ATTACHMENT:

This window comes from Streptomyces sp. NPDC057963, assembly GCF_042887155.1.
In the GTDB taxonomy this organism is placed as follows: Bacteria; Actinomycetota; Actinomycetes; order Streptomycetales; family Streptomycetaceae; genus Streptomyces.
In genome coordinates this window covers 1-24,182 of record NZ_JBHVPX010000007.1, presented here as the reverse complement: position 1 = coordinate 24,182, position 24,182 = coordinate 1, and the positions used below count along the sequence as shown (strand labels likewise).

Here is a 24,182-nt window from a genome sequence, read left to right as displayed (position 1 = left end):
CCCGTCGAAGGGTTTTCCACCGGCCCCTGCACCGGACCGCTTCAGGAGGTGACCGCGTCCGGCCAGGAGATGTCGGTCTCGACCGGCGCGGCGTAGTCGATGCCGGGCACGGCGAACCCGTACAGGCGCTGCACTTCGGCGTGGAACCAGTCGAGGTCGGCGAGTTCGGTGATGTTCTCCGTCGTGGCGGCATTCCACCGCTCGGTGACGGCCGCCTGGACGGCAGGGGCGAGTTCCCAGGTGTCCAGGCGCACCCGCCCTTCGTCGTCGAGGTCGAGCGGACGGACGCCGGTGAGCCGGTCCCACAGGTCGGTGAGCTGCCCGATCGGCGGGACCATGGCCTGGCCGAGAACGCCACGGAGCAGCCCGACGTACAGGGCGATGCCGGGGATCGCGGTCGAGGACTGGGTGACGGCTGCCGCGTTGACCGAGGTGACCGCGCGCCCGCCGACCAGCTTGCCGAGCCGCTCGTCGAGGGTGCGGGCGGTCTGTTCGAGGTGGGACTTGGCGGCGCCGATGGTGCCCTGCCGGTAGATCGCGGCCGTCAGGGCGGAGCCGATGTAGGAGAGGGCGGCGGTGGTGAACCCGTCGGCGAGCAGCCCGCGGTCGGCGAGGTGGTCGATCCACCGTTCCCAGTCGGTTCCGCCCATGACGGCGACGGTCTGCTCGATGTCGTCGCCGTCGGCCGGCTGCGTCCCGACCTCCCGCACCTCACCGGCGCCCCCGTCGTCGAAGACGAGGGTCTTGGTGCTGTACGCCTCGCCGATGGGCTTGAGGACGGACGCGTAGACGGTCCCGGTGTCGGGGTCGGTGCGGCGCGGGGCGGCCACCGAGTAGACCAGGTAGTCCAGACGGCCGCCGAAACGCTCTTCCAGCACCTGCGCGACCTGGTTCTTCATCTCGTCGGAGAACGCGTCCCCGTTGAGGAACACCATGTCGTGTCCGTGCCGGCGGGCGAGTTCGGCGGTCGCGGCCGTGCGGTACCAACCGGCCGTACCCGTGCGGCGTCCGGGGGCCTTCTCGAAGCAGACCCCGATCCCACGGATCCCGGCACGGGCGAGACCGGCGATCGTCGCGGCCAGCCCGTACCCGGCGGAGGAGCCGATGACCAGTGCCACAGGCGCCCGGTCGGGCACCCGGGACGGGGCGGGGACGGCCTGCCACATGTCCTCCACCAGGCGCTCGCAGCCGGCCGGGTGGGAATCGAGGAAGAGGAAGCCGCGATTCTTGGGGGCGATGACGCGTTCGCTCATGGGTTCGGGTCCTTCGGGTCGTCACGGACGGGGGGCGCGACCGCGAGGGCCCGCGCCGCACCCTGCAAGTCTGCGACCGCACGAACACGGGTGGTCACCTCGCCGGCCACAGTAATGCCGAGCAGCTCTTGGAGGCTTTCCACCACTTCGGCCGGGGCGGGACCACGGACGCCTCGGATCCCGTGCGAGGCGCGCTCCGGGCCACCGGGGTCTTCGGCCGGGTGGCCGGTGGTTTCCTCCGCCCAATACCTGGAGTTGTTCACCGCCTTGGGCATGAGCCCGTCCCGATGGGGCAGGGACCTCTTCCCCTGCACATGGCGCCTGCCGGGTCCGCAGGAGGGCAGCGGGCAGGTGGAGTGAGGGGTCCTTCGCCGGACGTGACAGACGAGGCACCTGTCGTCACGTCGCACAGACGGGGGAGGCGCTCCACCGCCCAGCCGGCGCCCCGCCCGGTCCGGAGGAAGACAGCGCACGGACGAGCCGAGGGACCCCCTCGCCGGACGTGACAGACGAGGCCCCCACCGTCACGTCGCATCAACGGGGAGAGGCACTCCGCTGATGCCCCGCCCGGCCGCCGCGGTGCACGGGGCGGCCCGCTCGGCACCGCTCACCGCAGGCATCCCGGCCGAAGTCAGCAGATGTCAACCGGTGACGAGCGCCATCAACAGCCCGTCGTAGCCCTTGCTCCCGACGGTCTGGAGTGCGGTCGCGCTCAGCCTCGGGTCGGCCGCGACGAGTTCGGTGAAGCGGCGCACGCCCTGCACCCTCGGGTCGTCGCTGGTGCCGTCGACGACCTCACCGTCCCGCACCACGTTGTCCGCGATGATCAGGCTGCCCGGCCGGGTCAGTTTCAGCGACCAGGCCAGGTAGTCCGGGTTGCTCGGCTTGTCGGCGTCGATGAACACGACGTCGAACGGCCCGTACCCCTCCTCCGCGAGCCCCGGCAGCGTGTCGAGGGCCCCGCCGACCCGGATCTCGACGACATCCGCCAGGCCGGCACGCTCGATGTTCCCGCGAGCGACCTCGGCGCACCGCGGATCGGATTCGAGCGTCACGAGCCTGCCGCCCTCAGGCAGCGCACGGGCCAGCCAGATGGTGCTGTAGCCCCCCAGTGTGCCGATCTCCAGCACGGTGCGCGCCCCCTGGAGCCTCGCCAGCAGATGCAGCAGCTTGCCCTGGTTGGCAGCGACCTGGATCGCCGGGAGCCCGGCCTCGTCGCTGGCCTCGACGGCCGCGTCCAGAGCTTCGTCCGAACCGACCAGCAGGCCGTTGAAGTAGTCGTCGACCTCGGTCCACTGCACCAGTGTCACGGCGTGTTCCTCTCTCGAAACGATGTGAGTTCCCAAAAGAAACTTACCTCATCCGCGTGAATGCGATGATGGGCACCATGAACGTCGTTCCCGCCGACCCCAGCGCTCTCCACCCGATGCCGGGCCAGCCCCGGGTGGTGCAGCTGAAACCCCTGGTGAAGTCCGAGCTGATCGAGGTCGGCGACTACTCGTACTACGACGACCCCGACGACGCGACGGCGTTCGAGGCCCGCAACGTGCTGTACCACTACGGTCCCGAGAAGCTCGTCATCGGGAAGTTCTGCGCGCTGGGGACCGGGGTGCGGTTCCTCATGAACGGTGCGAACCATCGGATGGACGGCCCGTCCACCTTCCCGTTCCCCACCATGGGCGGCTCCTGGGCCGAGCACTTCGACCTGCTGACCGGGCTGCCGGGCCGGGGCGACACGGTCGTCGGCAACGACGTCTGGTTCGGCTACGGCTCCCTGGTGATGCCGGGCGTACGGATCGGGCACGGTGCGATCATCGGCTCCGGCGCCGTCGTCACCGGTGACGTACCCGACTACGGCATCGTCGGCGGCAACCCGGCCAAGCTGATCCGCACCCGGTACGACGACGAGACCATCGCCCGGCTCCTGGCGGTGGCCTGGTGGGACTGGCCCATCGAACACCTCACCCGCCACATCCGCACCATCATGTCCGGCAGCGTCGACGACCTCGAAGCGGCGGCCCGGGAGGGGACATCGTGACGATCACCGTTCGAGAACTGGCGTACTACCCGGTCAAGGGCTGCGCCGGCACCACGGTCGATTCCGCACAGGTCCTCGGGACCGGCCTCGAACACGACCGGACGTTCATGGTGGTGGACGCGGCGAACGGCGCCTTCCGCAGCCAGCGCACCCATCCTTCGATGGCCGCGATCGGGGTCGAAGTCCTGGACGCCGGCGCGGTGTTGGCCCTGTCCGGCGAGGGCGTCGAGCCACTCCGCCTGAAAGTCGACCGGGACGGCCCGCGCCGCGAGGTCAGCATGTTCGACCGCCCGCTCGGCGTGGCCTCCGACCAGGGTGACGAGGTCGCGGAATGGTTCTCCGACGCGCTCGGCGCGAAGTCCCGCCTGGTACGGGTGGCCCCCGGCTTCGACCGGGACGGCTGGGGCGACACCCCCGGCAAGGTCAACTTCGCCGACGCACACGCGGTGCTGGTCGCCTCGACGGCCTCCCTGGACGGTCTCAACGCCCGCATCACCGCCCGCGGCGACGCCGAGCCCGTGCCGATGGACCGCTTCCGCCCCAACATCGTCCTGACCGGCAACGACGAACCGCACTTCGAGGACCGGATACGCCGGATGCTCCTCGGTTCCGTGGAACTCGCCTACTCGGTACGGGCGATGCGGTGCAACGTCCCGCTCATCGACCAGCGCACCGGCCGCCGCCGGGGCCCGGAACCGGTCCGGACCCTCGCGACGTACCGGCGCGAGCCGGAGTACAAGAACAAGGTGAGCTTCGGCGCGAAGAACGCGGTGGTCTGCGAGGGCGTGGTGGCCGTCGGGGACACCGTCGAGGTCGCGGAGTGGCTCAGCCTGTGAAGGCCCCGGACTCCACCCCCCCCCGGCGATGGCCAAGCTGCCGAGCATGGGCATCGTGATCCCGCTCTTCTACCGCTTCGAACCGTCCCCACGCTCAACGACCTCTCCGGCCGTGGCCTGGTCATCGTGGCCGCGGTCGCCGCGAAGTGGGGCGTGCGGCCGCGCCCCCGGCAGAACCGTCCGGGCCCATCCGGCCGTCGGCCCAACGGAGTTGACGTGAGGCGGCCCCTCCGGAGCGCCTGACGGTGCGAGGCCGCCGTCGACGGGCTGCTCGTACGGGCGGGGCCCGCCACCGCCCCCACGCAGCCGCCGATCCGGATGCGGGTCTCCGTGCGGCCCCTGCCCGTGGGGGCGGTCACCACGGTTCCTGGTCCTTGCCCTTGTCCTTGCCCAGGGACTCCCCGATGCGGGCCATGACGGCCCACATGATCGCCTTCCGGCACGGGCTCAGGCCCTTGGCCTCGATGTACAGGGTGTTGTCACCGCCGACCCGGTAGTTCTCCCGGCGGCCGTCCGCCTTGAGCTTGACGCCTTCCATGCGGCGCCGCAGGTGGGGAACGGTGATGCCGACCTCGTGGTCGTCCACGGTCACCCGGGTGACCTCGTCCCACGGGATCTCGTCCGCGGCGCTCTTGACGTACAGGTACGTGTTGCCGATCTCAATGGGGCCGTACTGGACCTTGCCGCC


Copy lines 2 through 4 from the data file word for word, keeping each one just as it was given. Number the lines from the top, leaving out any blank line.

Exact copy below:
In the GTDB taxonomy this organism is placed as follows: Bacteria; Actinomycetota; Actinomycetes; order Streptomycetales; family Streptomycetaceae; genus Streptomyces.
In genome coordinates this window covers 1-24,182 of record NZ_JBHVPX010000007.1, presented here as the reverse complement: position 1 = coordinate 24,182, position 24,182 = coordinate 1, and the positions used below count along the sequence as shown (strand labels likewise).

Here is a 24,182-nt window from a genome sequence, read left to right as displayed (position 1 = left end):